Last week the EU Court decided Brain Products / BioSemi, one of the pending borderline cases involving demarcation between medical devices and ‘general stuff’. This case is interesting and important because it concerns a direct interpretation of the definition of medical device in the EU Medical Devices Directive (MDD), which is why I have already blogged about the Advocate General’s opinion in this case. It is also interesting because the case will not make the borderline between medical devices and general health / wellness products simpler. Apologies in advance for the less than concise and slightly rambling post, but I thought I would give you some insight in my thought process about the judgment.

Was was the case about again?  Biosemi markets electrotechnical systems and equipment, in particular, a system called ‘ActiveTwo’. The system enables human brain activity to be recorded. Brain Products thought that this was a medical device. Since BioSemi did not have CE certification for such devices, the marketing of that product should be prohibited, argued Brain Products in German court. Why did Brain Products think that it was a medical device? Because the intended purpose of the device exactly fit the definition of ‘medical device’ in the MDD as a ‘device for the investigation of a physiological process’.  BioSemi argued that the  ActiveTwo device is not intended for medical use and can therefore not be classified as a ‘medical device’. Moreover, BioSemi argued, the fact that that system can be transformed into a diagnostic device does not lead to it being classified as a medical device. Finally BioSemi argued that a restriction on the marketing of ActiveTwo would be contrary to the principle of the free movement of goods since the competent Netherlands health authority takes the view that there is no need to certify that system.

The EU court’s conclusion is the same as the AG’s:  the concept of ‘medical device’ covers an object conceived by its manufacturer to be used for human beings for the purpose of investigation of a physiological process only if it is intended for a medical purpose. The Court’s reasoning however is interesting and of course, it’s the final word on the matter; moreover the EU Court approaches the problem differently than the AG and only from two directions: teleological interpretation of the directive and the requirements of free movement of goods in the EU internal market.

Teleological interpretation: medical intended purpose

On this point the EU Court does one of its best interpretative tricks when it seeks to reconcile its intended conclusion with the lack of an explicit requirement of medical intent in the actual text of the law by holding  that “ [i]t may be considered that the silence by the European Union legislature on that point is explained by the fact that medical use is inherent in the devices concerned.” (point 23) Fortunately, “that analysis is supported by Commission guidelines (Meddev 2.1/1) published in April 1994, which seek a uniform application of the provisions of Directive 93/42 within the European Union. That document contains Section I, entitled ‘Field of Applications – Definitions’ containing Chapter I, entitled ‘Directive 93/42/EEC on medical devices. Point I.1.1(b) in that chapter expressly states that medical devices are intended to be used for a medical purpose.” (point 24)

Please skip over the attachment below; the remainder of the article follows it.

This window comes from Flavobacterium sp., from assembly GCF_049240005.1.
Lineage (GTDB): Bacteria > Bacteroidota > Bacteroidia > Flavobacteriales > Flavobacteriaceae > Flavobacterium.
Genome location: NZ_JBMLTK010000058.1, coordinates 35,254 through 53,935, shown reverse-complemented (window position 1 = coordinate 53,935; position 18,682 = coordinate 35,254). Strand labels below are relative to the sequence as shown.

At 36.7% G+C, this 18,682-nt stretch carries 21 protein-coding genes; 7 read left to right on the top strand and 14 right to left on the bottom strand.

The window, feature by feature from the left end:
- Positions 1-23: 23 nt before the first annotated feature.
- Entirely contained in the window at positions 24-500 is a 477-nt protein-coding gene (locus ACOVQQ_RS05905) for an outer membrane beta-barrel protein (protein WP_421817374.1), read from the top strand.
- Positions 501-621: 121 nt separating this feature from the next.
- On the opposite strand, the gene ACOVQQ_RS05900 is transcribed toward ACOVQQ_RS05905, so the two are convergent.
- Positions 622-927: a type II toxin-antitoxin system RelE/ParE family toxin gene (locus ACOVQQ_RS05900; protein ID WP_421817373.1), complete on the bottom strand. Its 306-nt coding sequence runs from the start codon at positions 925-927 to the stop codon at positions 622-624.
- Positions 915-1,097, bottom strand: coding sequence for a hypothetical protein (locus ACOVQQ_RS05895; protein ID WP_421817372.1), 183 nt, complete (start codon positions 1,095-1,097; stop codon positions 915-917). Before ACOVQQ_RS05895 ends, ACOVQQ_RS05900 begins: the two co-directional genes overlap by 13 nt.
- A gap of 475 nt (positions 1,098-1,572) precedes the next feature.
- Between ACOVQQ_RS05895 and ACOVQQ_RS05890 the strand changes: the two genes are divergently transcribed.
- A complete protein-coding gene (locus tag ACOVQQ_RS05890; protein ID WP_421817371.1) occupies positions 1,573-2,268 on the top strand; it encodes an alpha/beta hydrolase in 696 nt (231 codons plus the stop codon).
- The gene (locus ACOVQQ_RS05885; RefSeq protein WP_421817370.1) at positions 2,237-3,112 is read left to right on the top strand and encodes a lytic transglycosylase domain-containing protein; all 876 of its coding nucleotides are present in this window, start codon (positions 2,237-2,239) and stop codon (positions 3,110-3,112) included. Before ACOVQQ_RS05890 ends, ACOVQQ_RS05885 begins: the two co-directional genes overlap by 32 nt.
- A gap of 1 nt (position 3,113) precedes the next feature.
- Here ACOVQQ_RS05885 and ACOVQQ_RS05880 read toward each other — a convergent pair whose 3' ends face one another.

OK, but we knew this latter point already since 1994, nothing new except that the EU Court now says that the Commission was right on this point.

Free movement

The free movement argument basically says that it would not help the internal market of goods if you regulate products that are not medical devices as medical devices. I follow that logic:

29      It follows that Directive 93/42 may have the effect of limiting the free movement of medical devices, by providing for an obligation for certification and CE marking in respect of those products only where such a limitation is necessary for the protection of public health.

But then the water gets muddier:

30      Therefore, in situations in which a product is not conceived by its manufacturer to be used for medical purposes, its certification as a medical device cannot be required.

“Conceived” is a tricky term here. Does that mean that the manufacturer’s conception is limited to ‘conceived initially’? That is what this word seems to mean; this is confirmed if you look at other language versions of the judgment. But what if the manufacturer decides to change the intended use later on because he sees possibilities in the medical market? In that case the device was not conceived as medical device, but may be intended to be used as such later. Would that still be covered by the MDD? I think yes, because that would be the only conclusion to avoid everyone phasing their devices in by changing the intended use to ‘medical’ at a later stage without consequences.

Where are we now?

The result is that we now seem to be stuck with an almost philosophical debate about the question what ‘medical’ means. In its  reasoning the European Court refers to ‘protection of public health’, and everyone knows that ‘health’ is not the same as ‘medical’, because medical assumes something clinical, while health as a concept is much, much broader. This means that any device that promotes or sustains good health may be a medical device. That means that a large category of devices might be sucked into the scope of the MDD, like treadmills and body fat composition monitor apps on your smartphone. But wait, these things are actually not supposed to fall in the scope of ‘medical device’, as the EU Court excludes

in particular, […] many sports goods which enable the functioning of certain organs in the human body to be measured without any medical use. If such articles were to be classified as medical devices, they would be subject to a certification procedure without any justification for that requirement.